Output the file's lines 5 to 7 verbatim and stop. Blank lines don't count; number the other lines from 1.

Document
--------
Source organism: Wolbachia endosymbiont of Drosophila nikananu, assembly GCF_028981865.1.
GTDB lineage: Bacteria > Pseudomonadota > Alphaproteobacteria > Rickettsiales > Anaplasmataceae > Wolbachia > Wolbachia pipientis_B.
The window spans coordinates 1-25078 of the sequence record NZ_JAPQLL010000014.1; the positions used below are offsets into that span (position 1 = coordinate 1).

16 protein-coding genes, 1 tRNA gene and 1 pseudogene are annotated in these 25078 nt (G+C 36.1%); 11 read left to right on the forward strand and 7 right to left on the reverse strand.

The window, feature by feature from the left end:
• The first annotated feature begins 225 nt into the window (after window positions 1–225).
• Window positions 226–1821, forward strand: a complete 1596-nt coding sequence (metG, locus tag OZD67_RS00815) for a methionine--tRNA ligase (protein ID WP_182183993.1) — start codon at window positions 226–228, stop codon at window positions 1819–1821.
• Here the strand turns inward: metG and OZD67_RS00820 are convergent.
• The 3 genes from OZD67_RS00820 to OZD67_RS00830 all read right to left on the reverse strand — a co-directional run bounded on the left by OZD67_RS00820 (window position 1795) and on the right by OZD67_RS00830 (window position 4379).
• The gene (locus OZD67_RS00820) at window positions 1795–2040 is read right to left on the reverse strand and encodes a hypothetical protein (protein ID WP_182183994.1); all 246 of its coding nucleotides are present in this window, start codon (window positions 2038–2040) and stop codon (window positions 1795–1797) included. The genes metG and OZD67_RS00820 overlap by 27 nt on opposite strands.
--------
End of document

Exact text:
The window, feature by feature from the left end:
• The first annotated feature begins 225 nt into the window (after window positions 1–225).
• Window positions 226–1821, forward strand: a complete 1596-nt coding sequence (metG, locus tag OZD67_RS00815) for a methionine--tRNA ligase (protein ID WP_182183993.1) — start codon at window positions 226–228, stop codon at window positions 1819–1821.